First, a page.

WASHINGTON, Jan. 17 (UPI) -- The NCAA has shot down the first plan aimed at revising the controversial Bowl Championship Series for college football.
The governing agency for college sports has said no to a proposal by the chief executive officer of Gateway Computers to hold a one-game, winner-take-all match up between Louisiana State and Southern California for the national title. That title was split at the end of the season when LSU was declared the champion in the BCS poll and USC in the Associated Press or writers' poll.
USC finished the season No. 1 in the coaches' poll this year but was not invited to the national championship game because it finished third in the BCS points standing. Oklahoma, despite not winning its conference, the Big 12, was No. 1 in the BCS poll after building up enough BCS points during the season and LSU finished second. The Tigers then beat the Sooners in the BCS title game at the Sugar Bowl, leading to the split title and further confusing the issue.
The coaches were contractually obligated to vote the winner of the game, LSU, No. 1 in their final poll. And therein lies the rub. The BCS, designed to insure a title game match up of the nation's top two teams, failed again because its ratings formula failed again.
Oklahoma and Nebraska would not have qualified for the title game in two of the last four years if a proposal preventing any team that did not win its conference title to be disqualified from the championship game were in place.
There has been an outcry from various sources, including fans and coaches, to revise the BCS to eliminate the chance for a split title in the future, and to get a head start on the future by having the two schools break the tie this year.
Gateway offered both schools $10 million each to play for a one-team title this year. If the schools had accepted, the company also would have put up an additional $10 million in scholarships for disadvantaged students.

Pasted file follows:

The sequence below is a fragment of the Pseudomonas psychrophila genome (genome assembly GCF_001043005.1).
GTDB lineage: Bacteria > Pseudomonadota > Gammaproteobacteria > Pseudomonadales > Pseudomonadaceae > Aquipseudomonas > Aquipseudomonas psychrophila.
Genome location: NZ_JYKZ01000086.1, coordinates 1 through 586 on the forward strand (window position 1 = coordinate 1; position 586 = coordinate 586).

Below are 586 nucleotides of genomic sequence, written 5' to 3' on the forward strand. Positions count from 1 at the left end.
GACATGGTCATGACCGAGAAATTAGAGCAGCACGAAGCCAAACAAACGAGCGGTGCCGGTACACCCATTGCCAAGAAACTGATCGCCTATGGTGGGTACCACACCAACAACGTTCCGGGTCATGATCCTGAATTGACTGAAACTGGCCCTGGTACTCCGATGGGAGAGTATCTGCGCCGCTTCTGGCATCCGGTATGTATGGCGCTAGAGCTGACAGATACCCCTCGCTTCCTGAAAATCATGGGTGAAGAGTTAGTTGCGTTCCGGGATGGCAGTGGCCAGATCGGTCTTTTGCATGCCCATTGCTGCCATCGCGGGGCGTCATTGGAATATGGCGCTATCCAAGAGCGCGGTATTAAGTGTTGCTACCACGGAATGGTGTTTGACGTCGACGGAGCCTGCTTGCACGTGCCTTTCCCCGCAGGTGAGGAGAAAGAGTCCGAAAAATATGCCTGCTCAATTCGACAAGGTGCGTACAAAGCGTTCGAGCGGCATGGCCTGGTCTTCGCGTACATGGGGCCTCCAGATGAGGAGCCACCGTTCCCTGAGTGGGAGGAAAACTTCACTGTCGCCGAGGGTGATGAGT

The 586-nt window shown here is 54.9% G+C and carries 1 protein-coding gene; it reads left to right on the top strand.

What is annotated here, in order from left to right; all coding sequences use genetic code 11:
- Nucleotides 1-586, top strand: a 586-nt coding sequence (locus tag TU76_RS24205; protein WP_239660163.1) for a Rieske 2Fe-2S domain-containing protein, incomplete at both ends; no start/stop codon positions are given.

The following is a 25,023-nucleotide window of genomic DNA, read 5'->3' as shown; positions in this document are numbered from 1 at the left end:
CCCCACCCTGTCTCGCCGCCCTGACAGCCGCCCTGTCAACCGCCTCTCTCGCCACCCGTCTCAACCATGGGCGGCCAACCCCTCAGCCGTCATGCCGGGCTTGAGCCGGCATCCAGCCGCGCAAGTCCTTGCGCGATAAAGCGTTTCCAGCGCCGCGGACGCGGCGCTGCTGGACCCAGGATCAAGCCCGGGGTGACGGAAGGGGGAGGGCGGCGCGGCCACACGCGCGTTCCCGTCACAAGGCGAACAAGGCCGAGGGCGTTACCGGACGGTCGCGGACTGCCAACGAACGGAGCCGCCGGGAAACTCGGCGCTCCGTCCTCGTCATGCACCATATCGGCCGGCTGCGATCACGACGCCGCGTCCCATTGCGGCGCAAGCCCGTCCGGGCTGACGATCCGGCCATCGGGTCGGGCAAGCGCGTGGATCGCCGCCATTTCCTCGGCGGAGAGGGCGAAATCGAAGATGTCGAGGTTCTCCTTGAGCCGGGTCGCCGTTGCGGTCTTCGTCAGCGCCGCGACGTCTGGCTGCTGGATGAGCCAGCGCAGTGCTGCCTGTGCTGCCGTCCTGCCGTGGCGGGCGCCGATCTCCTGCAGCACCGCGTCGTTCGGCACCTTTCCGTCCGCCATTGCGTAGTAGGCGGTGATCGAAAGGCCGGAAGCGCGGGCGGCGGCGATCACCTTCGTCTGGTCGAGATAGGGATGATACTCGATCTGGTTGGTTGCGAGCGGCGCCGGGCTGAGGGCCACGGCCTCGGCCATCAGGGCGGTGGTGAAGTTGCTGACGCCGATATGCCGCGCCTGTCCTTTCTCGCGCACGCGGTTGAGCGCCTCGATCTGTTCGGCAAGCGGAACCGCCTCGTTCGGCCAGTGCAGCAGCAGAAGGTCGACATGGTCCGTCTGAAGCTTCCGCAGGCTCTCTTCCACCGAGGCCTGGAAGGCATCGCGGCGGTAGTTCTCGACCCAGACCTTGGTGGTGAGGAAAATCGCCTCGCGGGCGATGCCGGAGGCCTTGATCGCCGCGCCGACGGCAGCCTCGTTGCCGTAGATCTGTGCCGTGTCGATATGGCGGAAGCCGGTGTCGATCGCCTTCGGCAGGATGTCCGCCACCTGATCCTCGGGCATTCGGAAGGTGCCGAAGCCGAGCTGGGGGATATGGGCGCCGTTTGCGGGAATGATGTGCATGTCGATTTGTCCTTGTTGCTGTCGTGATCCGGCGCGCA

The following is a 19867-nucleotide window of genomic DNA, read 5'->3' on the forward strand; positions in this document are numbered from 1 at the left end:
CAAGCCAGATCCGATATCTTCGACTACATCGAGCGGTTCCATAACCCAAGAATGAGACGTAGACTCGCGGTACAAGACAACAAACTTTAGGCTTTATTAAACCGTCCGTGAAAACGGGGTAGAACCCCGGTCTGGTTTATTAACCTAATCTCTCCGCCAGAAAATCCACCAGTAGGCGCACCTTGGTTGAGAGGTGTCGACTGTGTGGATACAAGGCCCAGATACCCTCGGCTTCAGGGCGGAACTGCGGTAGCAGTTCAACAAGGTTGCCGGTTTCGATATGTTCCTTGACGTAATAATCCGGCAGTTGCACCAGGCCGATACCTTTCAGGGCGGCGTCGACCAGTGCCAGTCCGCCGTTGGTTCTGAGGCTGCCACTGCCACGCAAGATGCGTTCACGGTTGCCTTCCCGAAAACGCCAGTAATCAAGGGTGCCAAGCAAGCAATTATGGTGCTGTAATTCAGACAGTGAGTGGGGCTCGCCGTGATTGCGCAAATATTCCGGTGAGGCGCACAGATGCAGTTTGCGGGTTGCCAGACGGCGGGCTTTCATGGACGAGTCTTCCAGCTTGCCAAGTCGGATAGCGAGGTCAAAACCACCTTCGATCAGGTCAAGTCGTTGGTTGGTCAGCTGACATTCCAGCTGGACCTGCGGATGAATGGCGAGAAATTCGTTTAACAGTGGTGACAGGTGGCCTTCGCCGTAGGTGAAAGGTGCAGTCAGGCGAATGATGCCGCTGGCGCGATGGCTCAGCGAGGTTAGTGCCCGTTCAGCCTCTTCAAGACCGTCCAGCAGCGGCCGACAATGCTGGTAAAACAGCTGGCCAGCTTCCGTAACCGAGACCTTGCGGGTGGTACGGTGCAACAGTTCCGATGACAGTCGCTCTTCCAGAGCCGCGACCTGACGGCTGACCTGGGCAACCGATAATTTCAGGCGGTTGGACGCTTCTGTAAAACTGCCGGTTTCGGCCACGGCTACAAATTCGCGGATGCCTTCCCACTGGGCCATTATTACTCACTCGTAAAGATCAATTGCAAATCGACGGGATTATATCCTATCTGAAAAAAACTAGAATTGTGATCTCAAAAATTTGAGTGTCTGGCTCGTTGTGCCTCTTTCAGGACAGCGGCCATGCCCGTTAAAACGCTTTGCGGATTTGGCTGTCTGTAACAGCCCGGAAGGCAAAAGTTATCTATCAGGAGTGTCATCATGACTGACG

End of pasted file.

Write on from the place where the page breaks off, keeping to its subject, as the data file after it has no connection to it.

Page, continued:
The winner would have gotten an additional $10 million in scholarships, plus $1 million in Gateway technology products for use in academic and athletic programs.
In rejecting the offer on Monday, NCAA President Myles Brand suggested that Gateway was off base in its effort.
"Anyone who believes that higher education would jump at a cynical publicity stunt are mistaken and missing the point," said Brand, who has maintained staunchly that college sports are about student-athletes and not money. "This is exactly the type of inappropriate intrusion of commercialism that I warned the membership of. It puts all the emphasis on intercollegiate athletics as entertainment and erodes the critical concept that the welfare of the student-athlete is paramount."
Brand's comments came in a speech at the NCAA Convention, where he also warned about "potential disaster" if college sports continue to emulate the NFL by becoming too commercial.
"You obviously want to keep playing," said USC Coach Pete Carroll. "There's not an ounce of me that doesn't feel that way. ... There's still a process involved. I don't have the answer for it. I just like to keep playing. The more games the better."
"The current system may not be perfect but it is one that the Division I-A coaches continue to prefer," said Grant Teaff, executive director of the American Football Coaches Association. "Coaches also believe that all Division I-A teams should have access to a BCS-level game because it is important that student-athletes all have the opportunity to compete at the highest level."
The chances of Gateway getting its plan had little chance anyway because the NCAA prohibits schools playing games after Jan. 4, which, ironically, was the date of this year's title game.